[logs] Re: Looking for toolkits and products that support RFC3195-- COOKED

From: Rainer Gerhards (rgerhards@private)
Date: Thu Aug 04 2005 - 03:03:21 PDT

I am currently tackling this dilema within my rsyslog project
(http://www.rsyslog.com/). I agree with Bennett that in almost all cases
it is not worth stopping the application just because the log system
does block for some reason. However, udp-based syslog is also lossy
where it must not necessarily be - with TCP, a simple (tcp stack level)
retry (and a bit luck combined with low message volume at that time) can
buy you much. Also, tcp-based syslog can enable you to use encryption
very easily.

I am currently working with plain tcp syslog (non-standardized), because
that provides me the freedom to try out several approaches. And while it
is non-standard, there is still a sufficiently good understanding in the
syslog industry how tcp syslog shall work, so it is also fairly
interoperable. What I currently do in rsyslog is to create tcp
connections, but only send messages via them if that would not block. If
it blocks, I prefer to keep the app running and loose the message. Even
if I loose the message, a big plus is that the sender *knows* it has
lost it. So it might log a message or initiate some other action.

The current design seems to work well, but I see room for further
improvement. Today, if I have a short-term congestion, I will loose a
message. Even if it would be safe to send it in 5 seconds from now. So
the next design will introduce a send buffer which can hold a
(configurable) number of messages before starting to drop them. If you
think a little bit about this, probably the next approach after that
would be to keep an on-disk queue that would spool messages while the
sender is not capable of actually sending. The key is that tcp lets you
know you can not send the message at this time, thus allowing the
application to act accordingly.

So I think there is actual benefit in using reliable transports for
syslog. To be honest, I have not yet thought about how this can be
integrated in RFC 3195 syslog.  It's simply too early, my efforts are
not yet mature enough to have any solid base of data. But I think it can
be integrated and its worth it.

Just my 2ct's...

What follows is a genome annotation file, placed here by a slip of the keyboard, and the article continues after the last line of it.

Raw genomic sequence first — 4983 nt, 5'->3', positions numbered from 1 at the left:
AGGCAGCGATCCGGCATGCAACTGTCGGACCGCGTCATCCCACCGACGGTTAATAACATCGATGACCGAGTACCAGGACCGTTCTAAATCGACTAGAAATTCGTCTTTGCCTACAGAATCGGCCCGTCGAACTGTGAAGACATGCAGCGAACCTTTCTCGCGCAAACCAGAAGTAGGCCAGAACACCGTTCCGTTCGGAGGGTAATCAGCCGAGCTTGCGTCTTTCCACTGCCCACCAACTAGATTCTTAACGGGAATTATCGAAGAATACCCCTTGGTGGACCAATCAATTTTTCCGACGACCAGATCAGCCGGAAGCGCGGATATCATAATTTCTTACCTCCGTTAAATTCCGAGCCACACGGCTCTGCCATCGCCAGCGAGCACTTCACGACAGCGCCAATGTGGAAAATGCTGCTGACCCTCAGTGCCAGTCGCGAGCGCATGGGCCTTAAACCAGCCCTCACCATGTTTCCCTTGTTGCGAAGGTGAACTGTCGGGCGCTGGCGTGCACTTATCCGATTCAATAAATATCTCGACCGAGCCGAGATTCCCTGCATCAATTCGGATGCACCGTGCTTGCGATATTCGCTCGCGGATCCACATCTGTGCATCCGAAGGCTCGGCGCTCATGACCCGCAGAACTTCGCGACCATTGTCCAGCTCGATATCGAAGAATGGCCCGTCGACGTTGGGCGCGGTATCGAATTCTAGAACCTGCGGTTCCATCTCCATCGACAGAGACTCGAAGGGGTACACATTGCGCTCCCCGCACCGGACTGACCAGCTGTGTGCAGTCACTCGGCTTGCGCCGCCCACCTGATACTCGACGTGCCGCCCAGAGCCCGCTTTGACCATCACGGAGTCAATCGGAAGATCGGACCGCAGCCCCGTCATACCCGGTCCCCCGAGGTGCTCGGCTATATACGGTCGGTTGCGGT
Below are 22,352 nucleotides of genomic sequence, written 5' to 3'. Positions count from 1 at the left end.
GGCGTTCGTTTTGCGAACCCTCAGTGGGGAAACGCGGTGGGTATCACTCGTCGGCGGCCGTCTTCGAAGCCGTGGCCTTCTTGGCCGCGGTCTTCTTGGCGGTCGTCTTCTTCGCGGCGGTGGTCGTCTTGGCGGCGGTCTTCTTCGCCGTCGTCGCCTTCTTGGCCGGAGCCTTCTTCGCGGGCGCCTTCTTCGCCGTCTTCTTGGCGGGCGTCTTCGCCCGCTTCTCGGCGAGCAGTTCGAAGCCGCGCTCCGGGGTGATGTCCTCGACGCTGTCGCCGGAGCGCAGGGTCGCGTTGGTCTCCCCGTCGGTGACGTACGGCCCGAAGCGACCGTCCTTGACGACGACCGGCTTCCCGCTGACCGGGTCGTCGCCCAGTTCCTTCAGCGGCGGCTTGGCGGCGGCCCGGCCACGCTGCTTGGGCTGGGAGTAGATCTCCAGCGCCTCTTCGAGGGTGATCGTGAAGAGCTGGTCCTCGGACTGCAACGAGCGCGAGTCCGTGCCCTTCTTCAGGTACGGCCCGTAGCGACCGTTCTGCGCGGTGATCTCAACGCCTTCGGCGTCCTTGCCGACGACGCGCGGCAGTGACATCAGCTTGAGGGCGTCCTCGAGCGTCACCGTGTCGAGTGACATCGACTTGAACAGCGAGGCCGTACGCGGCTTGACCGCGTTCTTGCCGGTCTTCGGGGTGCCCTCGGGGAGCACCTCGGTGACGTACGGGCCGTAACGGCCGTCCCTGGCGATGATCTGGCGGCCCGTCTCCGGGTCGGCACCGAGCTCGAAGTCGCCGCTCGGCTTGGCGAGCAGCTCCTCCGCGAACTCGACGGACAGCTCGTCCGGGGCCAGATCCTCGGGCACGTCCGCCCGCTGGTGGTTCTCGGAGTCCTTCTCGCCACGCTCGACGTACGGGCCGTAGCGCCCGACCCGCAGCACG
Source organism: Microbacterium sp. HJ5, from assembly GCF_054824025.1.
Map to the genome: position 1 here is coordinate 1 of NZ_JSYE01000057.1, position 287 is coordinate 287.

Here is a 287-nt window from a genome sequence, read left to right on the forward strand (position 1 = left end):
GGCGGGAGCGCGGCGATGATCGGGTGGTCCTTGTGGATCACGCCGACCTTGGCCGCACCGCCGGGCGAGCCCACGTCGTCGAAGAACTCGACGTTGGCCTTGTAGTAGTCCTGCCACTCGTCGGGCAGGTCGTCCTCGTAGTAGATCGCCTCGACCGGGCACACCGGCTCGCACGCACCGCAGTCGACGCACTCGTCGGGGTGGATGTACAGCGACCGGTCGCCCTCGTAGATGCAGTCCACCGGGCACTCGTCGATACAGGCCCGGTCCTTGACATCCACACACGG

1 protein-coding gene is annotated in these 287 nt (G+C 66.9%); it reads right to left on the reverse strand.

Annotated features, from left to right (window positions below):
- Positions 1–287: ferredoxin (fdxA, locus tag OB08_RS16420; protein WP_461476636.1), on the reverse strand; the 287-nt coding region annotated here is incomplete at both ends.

> -----Original Message-----
> From: 
> loganalysis-bounces+rgerhards=hq.adiscon.com@private 
> [mailto:loganalysis-bounces+rgerhards=hq.adiscon.com@private
> oo.com] On Behalf Of Edward Sargisson
> Sent: Wednesday, August 03, 2005 11:49 PM
> To: Bennett Todd
> Cc: 
> loganalysis-bounces+edward.j.sargisson=nz1.ibm.com@private
> .com; loganalysis@private
> Subject: [logs] Re: Looking for toolkits and products that 
> support RFC3195-- COOKED
> Actually I came across a very similar situation myself 
> recently. I've setup an reliable logging system using message 
> queuing infrastructure and a database. 
> A configuration change stopped the queue being emptied and 
> eventually the source of the logs couldn't log and was blocked. 
> An alternative to the lossy logging you propose, Bennett, 
> would be to back off to a different logging solution. i.e. 
> I'm planning to add an enhancement such that if the log 
> message cannot be submitted to the queue then it is written 
> to a file and the administrator is notified in some way. Then 
> the administrator can fix the problem and then resubmit the 
> messages from the file to the queue. 
> Note: I speak for myself, not my employer. 
> Cheers, 
> Edward
> Edward Sargisson BSc, BCom
> Consultant
> IBM Business Consulting Services
> Wellington, New Zealand
> DDI: + 64-4-462-3586, Mob: + 64-21-254-8927
> P O Box 38 993, Wellington, NEW ZEALAND
> edward.j.sargisson@private 	 
> <http://www.ibm.com/ibm/values/> 
> Bennett Todd <bet@private> 
> Sent by: 
> loganalysis-bounces+edward.j.sargisson=nz1.ibm.com@private 
> 04/08/2005 07:24 To
> "Moehrke, John (GE Healthcare)" <John.Moehrke@private> 
> cc
> loganalysis@private 
> Subject
> [logs] Re: Looking for toolkits and products that support 
> RFC3195 --        COOKED
> It's funny; I used to think I wanted my syslog infrastructure to be
> reliable and to not lose messages. Now that I've gotten the ability
> to do that, I've discovered that I usually would rather have a
> logging outage (or slowdown) lose messages, rather than hanging (or
> slowing) the apps that are logging to it.
> Reliable logging says, the completeness and correctness of your log
> capture is more important than the reliability and availability of
> your service. While there may be cases where that's true, I find
> them to be the exception more than the norm.
> So I use unix-dgram and udp, in preference to unix-stream and tcp.
> What's really appropriate, I think, is to leave syslog alone,
> unreliable but loosely coupled between logging client app and
> logging server, and introduce a new, distinctly separate logging
> service that offers reliable logging --- and write client apps to
> use it only when they've got something to say whose logging is more
> important than the app continuing to run. Critical audit events.
> -Bennett
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